2020 Nissan Kicks facelift e-Power now launched in Thailand – updated design; four variants; from RM121k



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It’s been a long time coming and finally, the 2020 Nissan Kicks facelift has finally made its launch debut in Thailand, the first country in the world to welcome the model and the second globally to produce the e-Power hybrid powertrain used in it.

Unsurprisingly, the Thailand-spec Kicks will be offered with Nissan’s e-Power powertrain, which operates differently from conventional hybrid systems. Here, a HR12DE 1.2 litre three-cylinder petrol engine rated at 79 PS at 5,400 rpm and 103 Nm of torque at 4,400 rpm acts solely as a generator for a 1.57 kWh battery located under the front seats. This position sees no compromise to boot space, which remains at 432 litres.

This in turn powers an EM57 electric motor with 129 PS (95 kW) and 260 Nm that drives the front wheels. With this setup, the engine essentially plays no part in providing drive, as only the electric motor is tasked with getting you moving.

The setup, which is linked to a shift by wire system, comes with a number of drive modes, including Smart, Eco, Normal and EV. There’s also a One-Pedal function that allows drivers to accelerate and decelerate (via regenerative braking) using only the accelerator pedal, just like what you can do in the current Leaf.

This powertrain is the only available option for the entire Kicks range in Thailand, which consists of four variants, starting with the S that goes for 889,000 baht (RM120,522). This is followed by the E at 949,000 baht (RM128,660), V at 999,000 baht (RM135,439), and VL at 1,049,000 baht (RM142,218).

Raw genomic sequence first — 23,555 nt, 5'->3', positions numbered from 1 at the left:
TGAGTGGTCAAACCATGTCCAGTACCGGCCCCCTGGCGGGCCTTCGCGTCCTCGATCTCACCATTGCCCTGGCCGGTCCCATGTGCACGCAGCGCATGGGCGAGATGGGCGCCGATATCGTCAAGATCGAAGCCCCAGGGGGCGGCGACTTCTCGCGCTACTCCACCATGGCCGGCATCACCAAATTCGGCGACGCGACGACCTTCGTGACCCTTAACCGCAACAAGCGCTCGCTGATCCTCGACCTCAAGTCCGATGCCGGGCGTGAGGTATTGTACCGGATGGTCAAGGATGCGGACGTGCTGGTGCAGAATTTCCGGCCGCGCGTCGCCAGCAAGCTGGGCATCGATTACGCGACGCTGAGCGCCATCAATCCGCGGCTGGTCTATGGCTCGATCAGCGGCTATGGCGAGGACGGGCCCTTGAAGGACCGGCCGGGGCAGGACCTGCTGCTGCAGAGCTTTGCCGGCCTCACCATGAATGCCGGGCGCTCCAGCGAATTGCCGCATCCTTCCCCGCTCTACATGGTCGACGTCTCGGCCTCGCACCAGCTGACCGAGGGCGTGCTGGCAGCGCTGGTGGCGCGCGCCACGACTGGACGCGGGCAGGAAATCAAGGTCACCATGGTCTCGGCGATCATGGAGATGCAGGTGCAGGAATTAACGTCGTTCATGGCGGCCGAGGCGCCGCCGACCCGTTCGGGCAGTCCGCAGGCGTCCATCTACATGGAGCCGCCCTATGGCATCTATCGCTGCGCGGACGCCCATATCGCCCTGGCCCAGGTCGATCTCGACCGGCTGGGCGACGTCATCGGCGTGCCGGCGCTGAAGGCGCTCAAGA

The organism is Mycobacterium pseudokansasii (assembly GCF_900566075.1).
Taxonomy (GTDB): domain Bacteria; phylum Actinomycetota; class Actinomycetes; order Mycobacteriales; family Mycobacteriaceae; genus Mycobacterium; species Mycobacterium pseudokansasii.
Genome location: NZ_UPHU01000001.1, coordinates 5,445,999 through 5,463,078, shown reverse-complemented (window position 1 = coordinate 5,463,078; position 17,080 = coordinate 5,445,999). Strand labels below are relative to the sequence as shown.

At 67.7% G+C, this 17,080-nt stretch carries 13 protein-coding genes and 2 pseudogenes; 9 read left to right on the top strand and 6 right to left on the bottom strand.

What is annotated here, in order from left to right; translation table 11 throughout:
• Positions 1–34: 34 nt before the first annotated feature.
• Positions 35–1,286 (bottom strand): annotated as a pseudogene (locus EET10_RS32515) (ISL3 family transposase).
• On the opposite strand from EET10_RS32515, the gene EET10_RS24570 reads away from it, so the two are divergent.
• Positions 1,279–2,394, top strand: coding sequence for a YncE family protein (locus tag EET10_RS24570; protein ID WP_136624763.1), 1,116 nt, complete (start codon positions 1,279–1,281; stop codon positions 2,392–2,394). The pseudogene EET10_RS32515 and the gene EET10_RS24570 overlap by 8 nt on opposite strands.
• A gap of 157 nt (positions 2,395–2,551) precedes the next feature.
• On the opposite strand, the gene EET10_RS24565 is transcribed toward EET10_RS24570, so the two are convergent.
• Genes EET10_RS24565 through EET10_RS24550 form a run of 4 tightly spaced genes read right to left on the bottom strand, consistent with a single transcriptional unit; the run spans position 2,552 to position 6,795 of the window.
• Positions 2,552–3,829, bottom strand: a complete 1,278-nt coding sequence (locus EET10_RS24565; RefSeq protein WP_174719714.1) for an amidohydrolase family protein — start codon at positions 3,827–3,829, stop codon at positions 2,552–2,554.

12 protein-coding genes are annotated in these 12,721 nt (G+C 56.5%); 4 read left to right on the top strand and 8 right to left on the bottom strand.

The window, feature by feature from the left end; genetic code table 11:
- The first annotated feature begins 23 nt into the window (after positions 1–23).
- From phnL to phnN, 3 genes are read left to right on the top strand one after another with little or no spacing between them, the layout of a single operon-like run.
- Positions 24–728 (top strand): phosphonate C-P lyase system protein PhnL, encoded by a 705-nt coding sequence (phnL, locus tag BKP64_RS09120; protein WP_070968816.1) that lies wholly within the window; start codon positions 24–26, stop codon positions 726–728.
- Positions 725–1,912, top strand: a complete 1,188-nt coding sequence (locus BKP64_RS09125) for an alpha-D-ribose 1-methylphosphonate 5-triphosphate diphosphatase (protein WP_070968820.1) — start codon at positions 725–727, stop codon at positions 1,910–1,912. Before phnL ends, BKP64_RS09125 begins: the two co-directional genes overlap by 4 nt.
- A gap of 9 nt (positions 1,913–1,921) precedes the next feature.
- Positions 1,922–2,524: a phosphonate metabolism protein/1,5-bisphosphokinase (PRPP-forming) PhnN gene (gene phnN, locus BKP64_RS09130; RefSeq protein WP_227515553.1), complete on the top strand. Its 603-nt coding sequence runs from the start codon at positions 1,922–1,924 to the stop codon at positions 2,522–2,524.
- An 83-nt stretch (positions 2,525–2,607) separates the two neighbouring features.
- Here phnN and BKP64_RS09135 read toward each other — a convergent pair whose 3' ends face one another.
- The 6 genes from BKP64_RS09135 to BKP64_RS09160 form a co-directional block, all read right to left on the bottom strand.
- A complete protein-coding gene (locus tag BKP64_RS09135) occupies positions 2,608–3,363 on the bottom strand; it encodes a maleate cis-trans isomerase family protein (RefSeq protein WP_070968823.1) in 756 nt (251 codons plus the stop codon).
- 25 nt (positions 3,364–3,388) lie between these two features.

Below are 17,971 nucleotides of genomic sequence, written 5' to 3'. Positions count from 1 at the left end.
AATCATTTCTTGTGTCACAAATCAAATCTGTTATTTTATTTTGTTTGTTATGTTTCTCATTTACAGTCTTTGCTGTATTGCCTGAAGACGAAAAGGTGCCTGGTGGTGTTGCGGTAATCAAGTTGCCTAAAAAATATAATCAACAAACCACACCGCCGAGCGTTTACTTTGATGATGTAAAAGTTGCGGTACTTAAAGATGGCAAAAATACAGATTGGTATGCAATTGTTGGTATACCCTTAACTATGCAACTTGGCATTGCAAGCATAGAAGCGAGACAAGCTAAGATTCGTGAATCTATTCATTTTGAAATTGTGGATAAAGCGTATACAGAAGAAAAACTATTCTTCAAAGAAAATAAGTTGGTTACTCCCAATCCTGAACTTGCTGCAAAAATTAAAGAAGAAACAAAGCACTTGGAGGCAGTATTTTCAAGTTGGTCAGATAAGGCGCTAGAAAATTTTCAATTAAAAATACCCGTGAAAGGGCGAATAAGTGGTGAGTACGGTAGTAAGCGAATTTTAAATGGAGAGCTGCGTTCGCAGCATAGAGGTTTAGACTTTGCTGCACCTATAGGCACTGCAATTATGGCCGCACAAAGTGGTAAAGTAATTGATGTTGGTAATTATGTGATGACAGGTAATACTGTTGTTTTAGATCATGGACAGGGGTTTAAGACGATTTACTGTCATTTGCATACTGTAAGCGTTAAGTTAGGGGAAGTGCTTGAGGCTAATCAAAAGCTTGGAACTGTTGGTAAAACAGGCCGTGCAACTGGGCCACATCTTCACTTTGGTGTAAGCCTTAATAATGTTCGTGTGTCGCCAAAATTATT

On the styling changes, the compact SUV now sports a larger V-motion grille at the front, which is flanked by headlamps (with LED DRLs) that have been reshaped to be sharper and slimmer. There’s also a more sculpted (and aggressive) front bumper that features prominent side “air intakes” in the corners, with integrated fog lamps.

Not a whole lot has changed down the sides, as there’s still a distinctive floating roof effect courtesy of blacked-out C-pillars and a two-tone paint finish. Meanwhile, the rear end gets a new bumper as well, one with a wider faux diffuser section painted in body colour, while the taillights get boomerang-shaped light graphics.

While the exterior changes are immediately noticeable, the interior of the new Kicks remains largely familiar. The dashboard layout is unchanged from before, and the only prominent revisions include a new design for the steering wheel that is similar to the Leaf, as well as a reworked centre console to accommodate the model-specific gear lever and powertrain controls.

Available equipment for the Kicks are 17-inch wheels, dual-zone climate control, an eight-inch Nissan Connect infotainment touchscreen system with support for Apple CarPlay, leather upholstery and a seven-inch digital instrument cluster display.

On the safety front, the SUV comes with six airbags (front, side and curtain), ABS, EBD, BA, Vehicle Dynamic Control, Hill Start Assist and Isofix child seat anchors. There’s also a wide array of active safety and driver assistance systems that are parked under the Nissan Intelligent Mobility banner.

These include Intelligent Cruise Control, Rear Cross Traffic Alert, Around View Monitor, autonomous emergency braking, Intelligent Ride Control, Moving Object Detection, Intelligent Forward Collision Warning, Driver Attention Alert, Intelligent Trace Control, a digital rearview mirror and Blind Spot Warning.

Customers in Thailand will get six exterior colours to choose from – Black Star, Brilliant Silver, Monarch Orange, Radiant Red, Gun Metallic (grey) and Storm White. The last four options listed are also offered with a black roof for those who prefer a two-tone theme rather than a monotone look.

Edaran Tan Chong Motor has previously revealed that its plans to introduce the Kicks in Malaysia, although it isn’t known when this will take place, or whether we’ll get the e-Power powertrain. The original plan was to introduce the Kicks after the N18 Almera, but given the current circumstances, a delay isn’t too far-fetched.

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